Order and Beauty and Essential Presence in the Transformed Life by Kate Thomsen Gremillion

Kate Thomsen Gremillion

Johann Sebastian Bach lived from 1685 to 1750. He mastered order and that mastery has captivated generations of music lovers. When listening or performing Bach, order and beauty are easily perceived and felt, but what is not always apparent in our day is the rigor and obedience to the liturgical calendar, a calendar which orders itself in the richness and meaning of Life in Christ. Bach’s history can be accessed through many sources online and other and exhaustive studies in his work abound. For our purposes I want to invite you into the beginning of the discovery I encounter whenever I allow Bach to help me gain access to richer and deeper meaning of Scripture and God’s desire to lead me to Him through beauty.

Bach’s devotion to God through beauty produced a love of music and in his music one can immediately grasp the mingling of joy and sorrow in direct relation to the rightly ordered mind. As it is the week we celebrate the Ascension of Christ, let us listen to Himmelfahrts Oratorio (“Himmelfahrt” means Ascension, from “Himmel” heaven + “fahrt” journey). The translation and a brief guide is below


Biblical quotations in BOLD font, chorales in ITALICS

1 Coro 1 Chorus [S, A, T, B]
Tromba I-III, Timpani, Flauto traverso I/II, Oboe I/II, Violino I/II, Viola, Continuo
Lobet Gott in seinen Reichen, Preiset ihn in seinen Ehren, Rühmet ihn in seiner Pracht; Sucht sein Lob recht zu vergleichen, Wenn ihr mit gesamten Chören Ihm ein Lied zu Ehren macht! Praise God in his kingdoms,  extol him in his honours  acclaim him in his splendour.  Seek to express his praise rightly  when with assembled choirs  you make a song to his honour!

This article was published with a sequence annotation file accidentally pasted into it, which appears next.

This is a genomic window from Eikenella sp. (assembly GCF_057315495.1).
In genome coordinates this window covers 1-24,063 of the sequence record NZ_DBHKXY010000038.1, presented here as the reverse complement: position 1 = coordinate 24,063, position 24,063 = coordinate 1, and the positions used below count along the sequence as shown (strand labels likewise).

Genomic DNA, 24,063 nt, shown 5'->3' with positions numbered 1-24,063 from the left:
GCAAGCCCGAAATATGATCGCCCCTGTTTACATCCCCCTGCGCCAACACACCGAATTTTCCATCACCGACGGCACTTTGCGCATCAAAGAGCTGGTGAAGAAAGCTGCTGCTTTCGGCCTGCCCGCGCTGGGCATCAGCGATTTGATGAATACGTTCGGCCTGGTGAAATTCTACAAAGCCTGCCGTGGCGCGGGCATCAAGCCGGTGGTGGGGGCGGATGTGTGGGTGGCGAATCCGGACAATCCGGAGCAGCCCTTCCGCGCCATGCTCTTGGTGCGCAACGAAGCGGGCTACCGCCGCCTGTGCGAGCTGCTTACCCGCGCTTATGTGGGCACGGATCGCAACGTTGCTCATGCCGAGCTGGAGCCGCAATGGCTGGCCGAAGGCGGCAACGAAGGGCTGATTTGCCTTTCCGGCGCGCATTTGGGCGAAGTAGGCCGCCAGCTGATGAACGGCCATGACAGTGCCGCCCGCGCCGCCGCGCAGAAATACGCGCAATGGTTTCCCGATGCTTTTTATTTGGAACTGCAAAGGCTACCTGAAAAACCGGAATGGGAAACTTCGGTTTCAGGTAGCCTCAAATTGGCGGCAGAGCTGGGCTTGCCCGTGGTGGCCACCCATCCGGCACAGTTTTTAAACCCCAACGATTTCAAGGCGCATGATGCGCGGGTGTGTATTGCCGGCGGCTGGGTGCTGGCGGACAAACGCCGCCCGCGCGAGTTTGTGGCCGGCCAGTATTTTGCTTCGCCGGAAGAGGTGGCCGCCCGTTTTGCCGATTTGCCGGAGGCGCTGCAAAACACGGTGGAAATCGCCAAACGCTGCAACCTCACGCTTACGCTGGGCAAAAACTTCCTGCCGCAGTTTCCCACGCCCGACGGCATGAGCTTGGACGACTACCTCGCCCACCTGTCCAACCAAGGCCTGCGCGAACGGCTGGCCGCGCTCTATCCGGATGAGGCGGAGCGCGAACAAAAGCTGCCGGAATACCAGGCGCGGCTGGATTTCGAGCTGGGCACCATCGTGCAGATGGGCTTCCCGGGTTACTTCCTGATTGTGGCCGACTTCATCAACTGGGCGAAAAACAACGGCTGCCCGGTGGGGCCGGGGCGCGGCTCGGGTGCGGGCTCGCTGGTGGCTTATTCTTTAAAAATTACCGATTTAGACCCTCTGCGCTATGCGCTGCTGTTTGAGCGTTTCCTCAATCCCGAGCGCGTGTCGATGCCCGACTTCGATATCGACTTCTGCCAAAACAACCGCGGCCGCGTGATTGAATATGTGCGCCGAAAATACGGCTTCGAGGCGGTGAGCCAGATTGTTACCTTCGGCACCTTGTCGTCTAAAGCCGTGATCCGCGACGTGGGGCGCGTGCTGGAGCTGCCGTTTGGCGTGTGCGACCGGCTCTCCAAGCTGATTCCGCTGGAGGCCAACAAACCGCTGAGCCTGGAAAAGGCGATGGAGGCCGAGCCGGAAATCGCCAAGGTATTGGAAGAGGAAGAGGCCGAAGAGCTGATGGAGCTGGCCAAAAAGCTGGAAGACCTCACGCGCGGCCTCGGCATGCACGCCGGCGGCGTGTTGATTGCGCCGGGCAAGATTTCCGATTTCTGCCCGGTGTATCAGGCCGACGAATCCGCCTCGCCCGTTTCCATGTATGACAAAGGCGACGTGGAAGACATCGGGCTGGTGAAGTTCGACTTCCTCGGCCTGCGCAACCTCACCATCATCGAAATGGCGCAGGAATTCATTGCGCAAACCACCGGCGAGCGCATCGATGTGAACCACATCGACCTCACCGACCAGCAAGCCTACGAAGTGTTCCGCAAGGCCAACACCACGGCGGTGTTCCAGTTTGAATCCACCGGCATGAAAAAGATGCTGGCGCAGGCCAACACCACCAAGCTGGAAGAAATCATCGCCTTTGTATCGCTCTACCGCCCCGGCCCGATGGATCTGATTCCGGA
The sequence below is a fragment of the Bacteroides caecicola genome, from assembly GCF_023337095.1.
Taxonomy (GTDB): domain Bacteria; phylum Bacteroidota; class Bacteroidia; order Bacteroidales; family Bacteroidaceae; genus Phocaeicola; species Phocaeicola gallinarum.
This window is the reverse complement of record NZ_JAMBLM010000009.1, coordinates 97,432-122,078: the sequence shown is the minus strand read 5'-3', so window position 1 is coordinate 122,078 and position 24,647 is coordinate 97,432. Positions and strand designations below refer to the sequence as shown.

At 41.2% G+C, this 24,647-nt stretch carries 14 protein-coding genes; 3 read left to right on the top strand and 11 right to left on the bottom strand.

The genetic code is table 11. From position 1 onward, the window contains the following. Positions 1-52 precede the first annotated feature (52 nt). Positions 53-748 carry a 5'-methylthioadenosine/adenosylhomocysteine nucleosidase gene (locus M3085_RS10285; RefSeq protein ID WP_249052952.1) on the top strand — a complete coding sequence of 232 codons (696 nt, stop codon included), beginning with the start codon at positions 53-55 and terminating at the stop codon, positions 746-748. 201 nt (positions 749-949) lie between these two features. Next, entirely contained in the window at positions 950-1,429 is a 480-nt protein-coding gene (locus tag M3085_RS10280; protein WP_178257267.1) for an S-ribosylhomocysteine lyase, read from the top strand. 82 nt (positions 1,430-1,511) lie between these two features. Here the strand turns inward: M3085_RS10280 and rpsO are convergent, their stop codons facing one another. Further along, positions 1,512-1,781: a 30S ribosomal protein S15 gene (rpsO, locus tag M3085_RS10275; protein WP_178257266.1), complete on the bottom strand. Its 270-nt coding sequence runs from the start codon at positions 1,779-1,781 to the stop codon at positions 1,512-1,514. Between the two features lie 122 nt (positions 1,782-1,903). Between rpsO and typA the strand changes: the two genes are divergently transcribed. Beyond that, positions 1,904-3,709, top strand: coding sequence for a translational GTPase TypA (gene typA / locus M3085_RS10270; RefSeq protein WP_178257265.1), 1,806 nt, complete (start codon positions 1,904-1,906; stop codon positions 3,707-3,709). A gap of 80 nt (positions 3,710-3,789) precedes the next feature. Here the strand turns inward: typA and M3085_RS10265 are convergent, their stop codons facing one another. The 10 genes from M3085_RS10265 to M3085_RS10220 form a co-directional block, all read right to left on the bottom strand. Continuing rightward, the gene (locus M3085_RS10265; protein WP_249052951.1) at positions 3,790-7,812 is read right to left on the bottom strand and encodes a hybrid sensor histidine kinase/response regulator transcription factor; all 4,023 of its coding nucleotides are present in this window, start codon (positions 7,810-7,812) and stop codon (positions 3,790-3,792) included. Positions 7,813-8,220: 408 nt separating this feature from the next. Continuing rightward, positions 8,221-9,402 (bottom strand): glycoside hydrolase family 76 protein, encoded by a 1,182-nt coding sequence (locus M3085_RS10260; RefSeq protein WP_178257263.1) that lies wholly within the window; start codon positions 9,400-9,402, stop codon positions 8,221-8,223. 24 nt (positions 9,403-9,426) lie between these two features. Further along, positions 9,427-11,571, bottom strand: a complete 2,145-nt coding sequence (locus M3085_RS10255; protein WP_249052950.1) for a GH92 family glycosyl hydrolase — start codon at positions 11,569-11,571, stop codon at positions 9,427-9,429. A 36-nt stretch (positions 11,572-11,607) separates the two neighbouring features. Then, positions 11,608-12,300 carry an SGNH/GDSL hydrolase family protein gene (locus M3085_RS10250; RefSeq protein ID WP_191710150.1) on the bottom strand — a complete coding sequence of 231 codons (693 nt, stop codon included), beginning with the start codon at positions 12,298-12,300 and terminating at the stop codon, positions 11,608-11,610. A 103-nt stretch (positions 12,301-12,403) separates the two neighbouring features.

Listen for the words and how the music demonstrates the concepts. “Lobet Gott” (Praise God) is ushered in with heralding trumpets. The voices and instruments work and together to help usher us into a mindset that causes us to comprehend the praising of God, the extoling of his honor, proclaiming His splendor – and all of this accomplished in a community of believers and as the Scripture says “with angels and archangels”. Try to pick out each voice part as they repeat and emphasize the theme. I would recommend following along with one of the scores found here: http://imslp.org/wiki/Lobet_Gott_in_seinen_Reichen,_BWV_11_(Bach,_Johann_Sebastian) if possible.



2 Recitativo T 2 Recitative [Tenor]
Evangelist: Der Herr Jesus hub seine Hände auf und segnete seine Jünger, und es geschah, da er sie segnete, schied er von ihnen. Evangelist: The Lord Jesus raised his hands and blessed his followers,  and it happened that while he was blessing them he parted from them.
The gentleness of the recitative (spoken part that advances the plot) is an indicator of God’s gentle and abiding love for humanity. Hear the sadness also in the voicing of the Evangelist’s proclamation. Bach writes this in a minor key to communicate the disconsolate state of Christ’s followers who are bewildered at his leaving…again.



3 Recitativo B 3 Recitative [Bass]
Flauto traverso I/II, Continuo
Ach, Jesu, ist dein Abschied schon so nah? Ach, ist denn schon die Stunde da, Da wir dich von uns lassen sollen? Ach, siehe, wie die heißen Tränen Von unsern blassen Wangen rollen, Wie wir uns nach dir sehnen, Wie uns fast aller Trost gebricht. Ach, weiche doch noch nicht! Ah Jesus, is your departure already so near?  Ah, is it already the hour  when we must let you leave us?  Ah, see how the hot tears  roll down our pale cheeks,  how we gaze after you  how almost all our comfort is lost .  Ah, do not go away yet!
The sadness continues its expression in the lost sounds of the Bass who states plainly that without the presence of Christ we are naught.



4 Aria A 4 Aria [Alto]
Violini all’ unisono, Continuo
Ach, bleibe doch, mein liebstes Leben, Ach, fliehe nicht so bald von mir! Dein Abschied und dein frühes Scheiden Bringt mir das allergrößte Leiden, Ach ja, so bleibe doch noch hier; Sonst werd ich ganz von Schmerz umgeben. Ah, stay yet, my dearest life,  ah, do not flee so soon from me  Your departure and your early leaving  bring me the greatest suffering.  Ah then, still stay here;  otherwise I shall be quite overwhelmed with sorrow.